As Recognition (or [re] [cognition]) works it creates a virtual collection of images by matching works from the Tate Britain collection with contemporary news photos from the news agency Reuters. The matches are based on similarities of objects, faces, composition, theme that the A.I. finds as it views images.

The human viewer can click to stop the process in order to examine any of the matches in the virtual gallery in order to give Recognition feedback by responding to the prompt: “what makes this an interesting match?”

A.I. has been used in health care and transportation but A.I. in art is “uncharted space” according to Microsoft’s Eric Horovitz which is why Microsoft was interested in working with the project. It is an opportunity to see how A.I. can be “creative and make mistakes and meander.” (Dobrzynski, 2016)

The humanities and science and technology are often seen as separate worlds; the one supposedly subjective, intuitive, vague; the other, objective, precise fact-filled.

But perhaps not. A medical student constructing her examination of a patient using language and insights from art criticism; Science? Art?

Human art gallery visitors are given a tour by an A.I. program that shows works from the gallery matched with news photos.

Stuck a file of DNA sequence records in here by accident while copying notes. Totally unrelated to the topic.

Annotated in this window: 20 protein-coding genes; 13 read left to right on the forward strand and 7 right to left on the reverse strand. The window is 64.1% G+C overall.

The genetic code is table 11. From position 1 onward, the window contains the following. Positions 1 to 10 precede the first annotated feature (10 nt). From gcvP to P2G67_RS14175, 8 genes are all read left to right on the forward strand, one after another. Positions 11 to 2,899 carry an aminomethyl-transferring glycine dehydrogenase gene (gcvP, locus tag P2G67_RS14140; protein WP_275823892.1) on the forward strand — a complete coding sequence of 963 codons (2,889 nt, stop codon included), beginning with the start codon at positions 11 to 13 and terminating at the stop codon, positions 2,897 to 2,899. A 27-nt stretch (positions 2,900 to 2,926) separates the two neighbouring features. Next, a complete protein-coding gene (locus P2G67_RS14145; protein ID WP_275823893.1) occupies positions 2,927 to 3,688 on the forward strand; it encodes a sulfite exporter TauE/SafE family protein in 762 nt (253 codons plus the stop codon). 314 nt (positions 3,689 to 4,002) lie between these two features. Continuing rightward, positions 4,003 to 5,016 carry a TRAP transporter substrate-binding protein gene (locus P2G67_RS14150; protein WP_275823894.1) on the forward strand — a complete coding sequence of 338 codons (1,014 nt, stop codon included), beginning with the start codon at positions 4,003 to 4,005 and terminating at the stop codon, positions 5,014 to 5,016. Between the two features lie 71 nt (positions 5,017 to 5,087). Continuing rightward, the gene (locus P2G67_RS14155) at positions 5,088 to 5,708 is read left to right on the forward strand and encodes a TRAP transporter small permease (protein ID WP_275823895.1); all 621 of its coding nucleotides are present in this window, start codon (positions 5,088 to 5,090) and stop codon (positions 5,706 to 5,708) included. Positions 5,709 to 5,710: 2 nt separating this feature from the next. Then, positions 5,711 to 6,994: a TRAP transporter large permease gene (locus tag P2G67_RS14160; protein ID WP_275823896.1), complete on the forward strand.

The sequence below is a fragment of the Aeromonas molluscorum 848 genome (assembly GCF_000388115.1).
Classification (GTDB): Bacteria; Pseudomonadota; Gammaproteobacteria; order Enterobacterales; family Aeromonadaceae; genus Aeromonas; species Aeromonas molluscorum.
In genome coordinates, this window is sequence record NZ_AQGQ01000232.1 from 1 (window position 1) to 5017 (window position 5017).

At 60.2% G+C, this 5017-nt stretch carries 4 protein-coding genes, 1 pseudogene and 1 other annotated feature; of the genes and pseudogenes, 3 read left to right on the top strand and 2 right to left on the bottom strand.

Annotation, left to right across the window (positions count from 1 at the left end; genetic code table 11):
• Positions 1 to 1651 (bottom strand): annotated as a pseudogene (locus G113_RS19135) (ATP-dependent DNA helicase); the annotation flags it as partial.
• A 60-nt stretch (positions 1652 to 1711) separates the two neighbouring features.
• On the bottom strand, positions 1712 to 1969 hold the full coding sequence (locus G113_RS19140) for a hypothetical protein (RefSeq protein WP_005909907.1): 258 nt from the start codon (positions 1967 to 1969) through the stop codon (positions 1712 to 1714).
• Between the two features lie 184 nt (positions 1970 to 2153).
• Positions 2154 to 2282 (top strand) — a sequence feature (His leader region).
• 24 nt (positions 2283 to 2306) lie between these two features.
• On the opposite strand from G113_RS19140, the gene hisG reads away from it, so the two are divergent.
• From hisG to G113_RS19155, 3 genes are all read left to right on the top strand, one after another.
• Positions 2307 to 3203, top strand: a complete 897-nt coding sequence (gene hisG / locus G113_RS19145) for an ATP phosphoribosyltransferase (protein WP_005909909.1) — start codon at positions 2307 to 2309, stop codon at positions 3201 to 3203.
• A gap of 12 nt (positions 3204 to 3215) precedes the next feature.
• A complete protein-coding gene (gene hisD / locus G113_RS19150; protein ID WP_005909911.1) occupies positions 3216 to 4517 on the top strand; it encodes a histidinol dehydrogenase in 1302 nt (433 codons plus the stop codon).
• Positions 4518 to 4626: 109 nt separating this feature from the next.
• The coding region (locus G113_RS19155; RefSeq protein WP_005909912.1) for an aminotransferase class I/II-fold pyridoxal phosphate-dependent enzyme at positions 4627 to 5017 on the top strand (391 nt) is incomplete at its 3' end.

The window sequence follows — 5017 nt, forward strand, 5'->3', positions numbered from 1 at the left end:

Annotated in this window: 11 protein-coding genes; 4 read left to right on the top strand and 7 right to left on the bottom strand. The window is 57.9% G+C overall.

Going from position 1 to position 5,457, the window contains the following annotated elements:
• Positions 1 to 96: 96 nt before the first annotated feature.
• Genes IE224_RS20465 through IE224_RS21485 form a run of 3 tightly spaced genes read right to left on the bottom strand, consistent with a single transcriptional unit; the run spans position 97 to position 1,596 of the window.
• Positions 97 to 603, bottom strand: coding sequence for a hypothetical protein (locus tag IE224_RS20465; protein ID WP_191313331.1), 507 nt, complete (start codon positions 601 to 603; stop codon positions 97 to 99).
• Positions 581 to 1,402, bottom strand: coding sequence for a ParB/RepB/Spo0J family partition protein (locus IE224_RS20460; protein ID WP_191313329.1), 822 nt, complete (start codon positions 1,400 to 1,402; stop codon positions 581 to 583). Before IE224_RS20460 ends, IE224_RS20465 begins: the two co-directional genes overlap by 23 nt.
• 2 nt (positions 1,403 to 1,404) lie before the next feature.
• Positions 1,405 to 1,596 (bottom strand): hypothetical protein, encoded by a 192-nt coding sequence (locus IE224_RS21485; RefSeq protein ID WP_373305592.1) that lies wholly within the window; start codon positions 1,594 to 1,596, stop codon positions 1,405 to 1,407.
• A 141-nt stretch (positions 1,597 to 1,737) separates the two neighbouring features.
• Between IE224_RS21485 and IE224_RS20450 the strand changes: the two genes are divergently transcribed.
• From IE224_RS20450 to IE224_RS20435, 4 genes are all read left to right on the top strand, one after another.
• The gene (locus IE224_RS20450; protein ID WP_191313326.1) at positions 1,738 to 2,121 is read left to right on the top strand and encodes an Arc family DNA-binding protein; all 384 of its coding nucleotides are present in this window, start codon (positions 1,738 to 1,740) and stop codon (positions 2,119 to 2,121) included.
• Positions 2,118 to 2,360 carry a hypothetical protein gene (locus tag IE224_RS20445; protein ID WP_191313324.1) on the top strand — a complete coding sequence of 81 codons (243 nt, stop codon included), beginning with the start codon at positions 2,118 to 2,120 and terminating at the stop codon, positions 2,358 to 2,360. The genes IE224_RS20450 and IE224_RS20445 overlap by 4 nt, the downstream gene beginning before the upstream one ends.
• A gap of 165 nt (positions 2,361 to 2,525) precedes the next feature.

The humans are asked for their assessment of the match. The program uses the human generated assessments to refine its matches.

Humans and machine learn from one another. Humanities? Art? Technology? Science?

Time to reasses our categories.

 

Resources:

 

Dobrzynski, J. H. (2016c). Artificial Intelligence as a Bridge for Art and Reality. New York Times, p. 18. Retrieved from http://www.nytimes.com/2016/10/30/arts/design/artificial-intelligence-as-a-bridge-for-art-and-reality.html

Sheets, H. M. (2016c). How an Aesthete’s Eye Can Help a Doctor’s Hand

New York Times. Retrieved from http://www.nytimes.com/2016/10/30/arts/design/how-an-aesthetes-eye-can-help-a-doctors-hand.html?

 

Pitman, B. (2016). The Art of Examination: Art Museum and Medical School Parnerships. Proceedings from The Art of Examination: Art Museum and Medical School Parnerships, New York and Dallas.

Tags:

STEM, STEAM, art museum-medical school partnerships, clinical practice, A.I., Tate Britain, human assessment, A.I. and art

The (Phylogenetic) Tree of Life

 

In the new issue of Nature Microbiology, a team of scientists has published a graphical representation of the evolution of organisms, a new tree of life.

The new tree shows that “bacteria make up most of life’s branches. And [the team] found that much of that diversity has been waiting in plain sight to be discovered, dwelling in river mud and meadow soils….’It is a momentous discovery — an entire continent of life forms.’”(Zimmer, 2016)

The quest to represent all of life on Earth has a long history. Aristotle’s works are filled with facts about natural history and Pliny the Elder composed a huge encyclopedia of what the Romans believed they knew about nature.